At their best, storyteller David Holt’s tales are vivid and believable. Holt has a journalist’s eye for detail; the characters he creates could be your next-door neighbors, if you lived on an isolated mountaintop in Appalachia. But when Holt moves into the realm of myth, his corn-pone style weakens — he’s just another white-bread folkkorist. Two of Hairyman‘s six Southern stories seem real enough to grab your attention; the rest inhabit the wispy world of myth, and suffer for it.

The strongest story here is ”Groundhog and the Hogaphone,” a meandering yarn about a homemade telephone-ggoundhog skin stretched over Uncle Ike’s window frame, attached by a wire to a similar hogaphone in Granny’s house. Uncle Ike wakes Granny in the morning by playing ”Cripple Creek” on his banjo into the hogaphone; in her house, Granny dances. These hilarious images from daily life show Holt at his best.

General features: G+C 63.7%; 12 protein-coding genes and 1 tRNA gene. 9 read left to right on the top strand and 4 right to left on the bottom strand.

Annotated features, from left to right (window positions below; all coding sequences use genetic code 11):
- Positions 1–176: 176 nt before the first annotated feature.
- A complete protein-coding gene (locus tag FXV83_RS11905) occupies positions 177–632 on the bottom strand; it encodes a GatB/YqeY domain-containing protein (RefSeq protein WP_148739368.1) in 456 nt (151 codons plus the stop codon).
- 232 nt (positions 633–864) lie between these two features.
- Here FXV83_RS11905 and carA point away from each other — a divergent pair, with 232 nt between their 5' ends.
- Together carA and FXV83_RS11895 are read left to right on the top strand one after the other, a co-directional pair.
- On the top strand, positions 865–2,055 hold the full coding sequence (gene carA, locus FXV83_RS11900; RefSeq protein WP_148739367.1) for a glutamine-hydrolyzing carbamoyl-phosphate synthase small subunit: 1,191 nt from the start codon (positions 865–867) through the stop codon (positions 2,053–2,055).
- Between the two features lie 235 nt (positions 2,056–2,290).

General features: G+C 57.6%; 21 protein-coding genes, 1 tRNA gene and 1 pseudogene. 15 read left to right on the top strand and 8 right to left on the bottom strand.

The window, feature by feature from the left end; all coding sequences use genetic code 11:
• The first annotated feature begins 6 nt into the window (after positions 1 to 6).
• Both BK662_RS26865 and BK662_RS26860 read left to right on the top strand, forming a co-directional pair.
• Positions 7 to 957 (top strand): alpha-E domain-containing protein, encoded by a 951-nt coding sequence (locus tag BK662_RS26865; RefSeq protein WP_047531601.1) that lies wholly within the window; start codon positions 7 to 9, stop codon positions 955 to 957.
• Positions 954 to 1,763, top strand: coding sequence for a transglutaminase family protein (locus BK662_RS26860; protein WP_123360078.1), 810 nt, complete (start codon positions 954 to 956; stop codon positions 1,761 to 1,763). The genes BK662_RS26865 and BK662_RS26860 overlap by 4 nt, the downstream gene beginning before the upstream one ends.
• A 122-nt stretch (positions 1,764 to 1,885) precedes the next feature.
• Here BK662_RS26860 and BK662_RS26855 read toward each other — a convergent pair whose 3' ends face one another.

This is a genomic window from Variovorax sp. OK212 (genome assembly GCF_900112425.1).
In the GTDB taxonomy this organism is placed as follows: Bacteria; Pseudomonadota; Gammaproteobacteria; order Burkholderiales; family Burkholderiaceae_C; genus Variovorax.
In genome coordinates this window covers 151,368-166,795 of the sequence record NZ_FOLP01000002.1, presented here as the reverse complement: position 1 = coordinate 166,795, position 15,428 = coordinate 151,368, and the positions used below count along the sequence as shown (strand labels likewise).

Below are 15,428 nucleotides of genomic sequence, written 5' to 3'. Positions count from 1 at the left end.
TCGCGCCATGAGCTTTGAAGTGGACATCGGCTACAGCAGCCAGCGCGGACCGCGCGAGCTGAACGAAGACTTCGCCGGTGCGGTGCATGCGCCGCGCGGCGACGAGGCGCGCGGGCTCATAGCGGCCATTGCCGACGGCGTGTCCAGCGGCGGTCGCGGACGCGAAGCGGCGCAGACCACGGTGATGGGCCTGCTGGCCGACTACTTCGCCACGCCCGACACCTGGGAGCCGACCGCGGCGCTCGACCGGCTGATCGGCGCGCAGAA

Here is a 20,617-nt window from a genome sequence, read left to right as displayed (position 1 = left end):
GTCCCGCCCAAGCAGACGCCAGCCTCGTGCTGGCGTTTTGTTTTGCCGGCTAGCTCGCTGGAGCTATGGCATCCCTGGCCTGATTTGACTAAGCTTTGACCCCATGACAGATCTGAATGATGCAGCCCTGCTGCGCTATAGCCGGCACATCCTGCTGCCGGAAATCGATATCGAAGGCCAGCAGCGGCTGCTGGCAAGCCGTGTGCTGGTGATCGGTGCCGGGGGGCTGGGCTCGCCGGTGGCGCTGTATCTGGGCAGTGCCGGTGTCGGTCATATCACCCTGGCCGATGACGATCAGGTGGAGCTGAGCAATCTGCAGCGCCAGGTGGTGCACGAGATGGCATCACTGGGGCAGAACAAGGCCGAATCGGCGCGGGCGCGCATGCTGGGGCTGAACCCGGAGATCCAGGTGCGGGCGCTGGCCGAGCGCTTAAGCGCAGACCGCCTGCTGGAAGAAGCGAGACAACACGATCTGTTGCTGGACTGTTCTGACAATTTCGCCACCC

”The First Motorcycle in Black Mountain,” a similar anecdote, works almost as well. Holt makes gentle fun of his subjects without humiliating them. ”They could tell [Leroy] was proud,” he says of the motorcycle owner. ”All they had to do was count the bugs on his teeth.”

The rest of Hairyman is taken up with folktales: swamp monsters, magic fiddles, conjurers. Nothing beats a powerful story of magic and myth, but these are weak, and so predictable there is no need to stay awake for their endings. I couldn’t. B-

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